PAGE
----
Roxane Gay on Difficult Women
You’re one of Indiana’s most versatile writers—able to toggle from a New York Times column on Black Lives Matter to a hilarious review of Magic Mike XXL. When you sit down to write, how do you know what genre to use?
When I get an idea, I already know which genre it will be in. I don’t have a good way of explaining it, but it often comes down to the type of urgency I’m feeling that dictates whether I write about something through fiction or nonfiction.
Your new collection features an impressive range of characters—a fitness instructor in a gated community, a Johns Hopkins student who strips on the side, a structural engineer who specializes in concrete mixes. How do you come up with this specificity and variety?
I have an active imagination. I love imagining the lives of others and telling stories about them. I also hate how many characters in fiction are writers. I really try to go beyond that with my own.
Is there anything that ties together the various female characters in Difficult Women?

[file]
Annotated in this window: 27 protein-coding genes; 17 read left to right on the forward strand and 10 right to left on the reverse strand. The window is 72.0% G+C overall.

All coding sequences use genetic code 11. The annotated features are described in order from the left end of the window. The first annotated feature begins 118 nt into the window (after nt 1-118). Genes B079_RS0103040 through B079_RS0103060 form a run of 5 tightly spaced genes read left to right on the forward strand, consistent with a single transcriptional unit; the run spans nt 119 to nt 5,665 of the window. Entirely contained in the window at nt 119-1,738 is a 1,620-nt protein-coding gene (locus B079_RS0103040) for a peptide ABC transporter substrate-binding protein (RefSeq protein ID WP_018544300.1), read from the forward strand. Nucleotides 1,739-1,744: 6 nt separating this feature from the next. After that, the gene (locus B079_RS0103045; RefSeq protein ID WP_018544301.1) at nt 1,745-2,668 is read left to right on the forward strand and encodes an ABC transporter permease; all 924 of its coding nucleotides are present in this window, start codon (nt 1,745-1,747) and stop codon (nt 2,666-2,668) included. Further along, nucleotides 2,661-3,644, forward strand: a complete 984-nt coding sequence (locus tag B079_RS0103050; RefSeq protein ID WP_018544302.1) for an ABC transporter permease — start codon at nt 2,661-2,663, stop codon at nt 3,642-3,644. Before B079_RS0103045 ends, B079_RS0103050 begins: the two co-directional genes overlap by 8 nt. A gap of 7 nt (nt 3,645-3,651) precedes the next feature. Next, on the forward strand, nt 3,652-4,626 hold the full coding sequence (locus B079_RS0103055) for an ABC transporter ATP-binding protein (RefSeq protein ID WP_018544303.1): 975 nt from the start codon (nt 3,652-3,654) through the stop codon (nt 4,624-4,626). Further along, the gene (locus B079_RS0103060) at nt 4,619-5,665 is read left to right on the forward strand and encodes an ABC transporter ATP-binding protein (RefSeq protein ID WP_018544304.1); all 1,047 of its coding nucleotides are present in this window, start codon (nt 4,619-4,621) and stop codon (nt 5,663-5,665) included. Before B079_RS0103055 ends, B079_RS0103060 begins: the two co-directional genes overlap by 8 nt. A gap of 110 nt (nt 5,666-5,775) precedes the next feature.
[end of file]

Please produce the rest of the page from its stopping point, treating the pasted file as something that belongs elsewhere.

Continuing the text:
If there’s a common thread, the characters in the collection are flawed women with damaged hearts, yearning for happy endings.
You joined the Purdue faculty in 2014. How have you liked living in Indiana?
I don’t love living in Lafayette, but I do love teaching and working with my students. And Indianapolis is actually one of my favorite cities. There’s so much to do in Indy. The art museum is world-class, and there are many interesting neighborhoods. I’m especially fond of Fountain Square. There are great restaurants, concerts, shopping, the Indy Reads bookstore, and of course, the best airport in the country, hands down.
In the Acknowledgments of the book, you thank Channing Tatum (“with particular appreciation for his neck”). What character in these stories would he be best to play?
Channing would be the man the narrator is speaking to in “Strange Gods,” her boyfriend and, by the end of the story, her fiancé.